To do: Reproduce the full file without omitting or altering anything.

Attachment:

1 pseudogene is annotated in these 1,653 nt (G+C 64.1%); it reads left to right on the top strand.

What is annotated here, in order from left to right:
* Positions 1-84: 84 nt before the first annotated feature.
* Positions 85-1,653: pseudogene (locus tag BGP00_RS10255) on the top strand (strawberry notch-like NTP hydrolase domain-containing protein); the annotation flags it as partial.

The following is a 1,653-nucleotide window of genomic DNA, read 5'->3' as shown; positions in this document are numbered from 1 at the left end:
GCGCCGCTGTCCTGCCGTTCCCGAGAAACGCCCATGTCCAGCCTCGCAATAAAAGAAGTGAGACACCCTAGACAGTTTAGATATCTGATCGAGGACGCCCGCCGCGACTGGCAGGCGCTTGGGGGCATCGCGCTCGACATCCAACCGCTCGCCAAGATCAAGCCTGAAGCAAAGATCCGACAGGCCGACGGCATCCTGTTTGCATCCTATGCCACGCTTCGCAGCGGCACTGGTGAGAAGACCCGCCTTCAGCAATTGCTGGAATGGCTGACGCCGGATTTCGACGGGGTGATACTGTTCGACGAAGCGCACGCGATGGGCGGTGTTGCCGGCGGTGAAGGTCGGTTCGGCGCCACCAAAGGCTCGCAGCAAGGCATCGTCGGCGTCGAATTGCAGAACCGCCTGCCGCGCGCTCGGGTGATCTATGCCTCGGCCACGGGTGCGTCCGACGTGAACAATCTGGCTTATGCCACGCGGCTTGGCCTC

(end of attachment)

1 pseudogene is annotated in these 1,653 nt (G+C 64.1%); it reads left to right on the top strand.

What is annotated here, in order from left to right:
* Positions 1-84: 84 nt before the first annotated feature.
* Positions 85-1,653: pseudogene (locus tag BGP00_RS10255) on the top strand (strawberry notch-like NTP hydrolase domain-containing protein); the annotation flags it as partial.

The following is a 1,653-nucleotide window of genomic DNA, read 5'->3' as shown; positions in this document are numbered from 1 at the left end:
GCGCCGCTGTCCTGCCGTTCCCGAGAAACGCCCATGTCCAGCCTCGCAATAAAAGAAGTGAGACACCCTAGACAGTTTAGATATCTGATCGAGGACGCCCGCCGCGACTGGCAGGCGCTTGGGGGCATCGCGCTCGACATCCAACCGCTCGCCAAGATCAAGCCTGAAGCAAAGATCCGACAGGCCGACGGCATCCTGTTTGCATCCTATGCCACGCTTCGCAGCGGCACTGGTGAGAAGACCCGCCTTCAGCAATTGCTGGAATGGCTGACGCCGGATTTCGACGGGGTGATACTGTTCGACGAAGCGCACGCGATGGGCGGTGTTGCCGGCGGTGAAGGTCGGTTCGGCGCCACCAAAGGCTCGCAGCAAGGCATCGTCGGCGTCGAATTGCAGAACCGCCTGCCGCGCGCTCGGGTGATCTATGCCTCGGCCACGGGTGCGTCCGACGTGAACAATCTGGCTTATGCCACGCGGCTTGGCCTC